Module 5 Backtracking Control Abstraction .... Bounding Functions ....... Control Abstraction .. N-Queens Problem.......................................................................... Sum of Subsets ....................................................................... Knapsack problem......................................................... Branch and Bound Techniques FIFO ........................................................................................... LIFO........................................................................................... ............ LC Control Abstractions..................................................................... 15-puzzle.................................................................................... .......... Travelling Salesman Problem........................................................ 172 177 181 182 184

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MODULE 1

SJCET, Palai

WHAT IS AN ALGORITHM

Definition: An algorithm is a finite set of instructions that, if followed, accomplishes a particular task.

PROPERTIES OF AN ALGORITHM

All algorithms must satisfy the following criteria: 1. Input. Zero or more quantities are externally supplied. 2. Output. At least one quantity is produced. 3. Definiteness. Each instruction is clear and unambiguous. 4. Finiteness. If we trace out the instructions of an algorithm, then for all cases, the algorithm terminates after a finite number of steps. 5. Effectiveness. Every instruction must be very basic so that it can be carried out, in principle, by a person using only pencil and paper. It is not enough that each operation be definite as in criterion 3; it also must be feasible. An algorithm is composed of a finite set of steps, each of which may require one or more operations. The possibility of a computer carrying out these operations necessitates that certain constraints be placed on the type of operations an algorithm can include. Criteria 1 and 2 require that an algorithm produce one or more outputs and have zero or more inputs that are externally supplied. According to criteria 3, each operation must be definite, meaning that it must be perfectly clear what should be done. The fourth criterion for algorithms is that they terminate after a finite number of operations. A related consideration is that the time for termination should be reasonably short. Criteria 5 requires that each operation be effective; each step must be such that it can, at least in principle, be done by a person using pencil and paper in a finite amount of time. Performing arithmetic on integers is an example of an effective operation, but arithmetic with real numbers is not, since some values may be expressible only by infinitely long decimal expansion.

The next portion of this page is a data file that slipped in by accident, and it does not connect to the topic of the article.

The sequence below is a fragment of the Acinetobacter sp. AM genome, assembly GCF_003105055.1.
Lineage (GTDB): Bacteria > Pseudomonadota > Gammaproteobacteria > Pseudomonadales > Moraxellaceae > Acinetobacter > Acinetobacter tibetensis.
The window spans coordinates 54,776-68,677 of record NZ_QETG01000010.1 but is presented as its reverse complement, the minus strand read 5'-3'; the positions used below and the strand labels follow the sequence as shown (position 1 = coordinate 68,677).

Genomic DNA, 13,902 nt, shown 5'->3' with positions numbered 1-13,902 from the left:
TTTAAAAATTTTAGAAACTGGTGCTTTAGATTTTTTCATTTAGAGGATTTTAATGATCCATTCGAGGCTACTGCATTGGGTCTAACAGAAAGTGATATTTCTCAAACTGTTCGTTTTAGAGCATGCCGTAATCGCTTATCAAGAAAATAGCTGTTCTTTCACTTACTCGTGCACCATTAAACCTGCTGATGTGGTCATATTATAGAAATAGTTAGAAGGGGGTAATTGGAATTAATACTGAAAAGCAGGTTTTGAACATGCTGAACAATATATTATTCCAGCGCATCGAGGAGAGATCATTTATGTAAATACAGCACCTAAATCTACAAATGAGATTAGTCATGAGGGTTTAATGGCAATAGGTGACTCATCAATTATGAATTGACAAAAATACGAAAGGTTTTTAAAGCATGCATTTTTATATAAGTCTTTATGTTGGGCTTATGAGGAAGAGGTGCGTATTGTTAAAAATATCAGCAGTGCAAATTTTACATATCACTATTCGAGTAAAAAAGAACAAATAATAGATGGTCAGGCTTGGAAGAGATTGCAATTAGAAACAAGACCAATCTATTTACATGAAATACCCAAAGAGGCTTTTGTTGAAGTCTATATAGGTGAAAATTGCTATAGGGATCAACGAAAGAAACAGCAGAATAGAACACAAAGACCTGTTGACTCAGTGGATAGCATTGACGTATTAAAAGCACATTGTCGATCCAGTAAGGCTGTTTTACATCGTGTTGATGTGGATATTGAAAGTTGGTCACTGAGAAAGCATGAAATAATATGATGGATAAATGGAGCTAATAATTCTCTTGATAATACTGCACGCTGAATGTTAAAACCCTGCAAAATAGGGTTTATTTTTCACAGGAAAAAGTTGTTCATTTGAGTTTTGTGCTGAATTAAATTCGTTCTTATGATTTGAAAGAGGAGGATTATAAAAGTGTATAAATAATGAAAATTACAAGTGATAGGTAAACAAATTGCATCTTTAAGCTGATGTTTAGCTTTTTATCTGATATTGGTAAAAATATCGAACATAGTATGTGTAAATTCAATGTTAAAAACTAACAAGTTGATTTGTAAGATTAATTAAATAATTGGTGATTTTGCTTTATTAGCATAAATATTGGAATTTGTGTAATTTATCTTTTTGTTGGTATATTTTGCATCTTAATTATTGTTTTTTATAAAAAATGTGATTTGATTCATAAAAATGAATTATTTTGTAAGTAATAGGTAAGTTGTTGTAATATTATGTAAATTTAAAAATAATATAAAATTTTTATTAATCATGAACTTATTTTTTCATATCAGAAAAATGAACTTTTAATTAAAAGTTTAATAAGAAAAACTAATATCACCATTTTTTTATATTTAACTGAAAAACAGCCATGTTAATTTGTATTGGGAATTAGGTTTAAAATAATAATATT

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COMPUTATIONAL PROCEDURE Algorithms that are definite and effective are also called computational procedures. One important example of computational procedures is the operating system of a digital computer. This procedure is designed to control the execution of jobs, in such a way that when no jobs are available, it does not terminate but continues in a waiting state until a new job is entered. PROGRAM To help us achieve the criterion of definiteness, algorithms are written in a programming language. Such languages are designed so that each legitimate sentence has a unique meaning. A program is the expression of an algorithm in a programming language. Sometimes words such as procedure, function and subroutine are used synonymously for program. The study of algorithms includes many important and active areas of research. There are four distinct areas of study: 1. How to devise algorithms: - Creating an algorithm is an art which may never be fully automated. There are several techniques with which you can devise new and useful algorithms. Dynamic programming is one such technique. Some of the techniques are especially useful in fields other than computer science such as operations research and electrical engineering. 2. How to validate algorithms: - Once an algorithm is devised, it is necessary to show that it computes the correct answer for all possible legal inputs. This process is referred to as algorithm validation. It is sufficient to state the algorithm in any precise way and need not be expressed as a program. The purpose of validation is to assure us that this algorithm will work correctly independently of the issues concerning the programming language it will eventually be written in. once the validity of the method has been shown, a program can be written and a second phase begins. This phase is referred to as program proving or program verification. A proof of correctness requires that Department of Computer Science & Engineering SJCET, Palai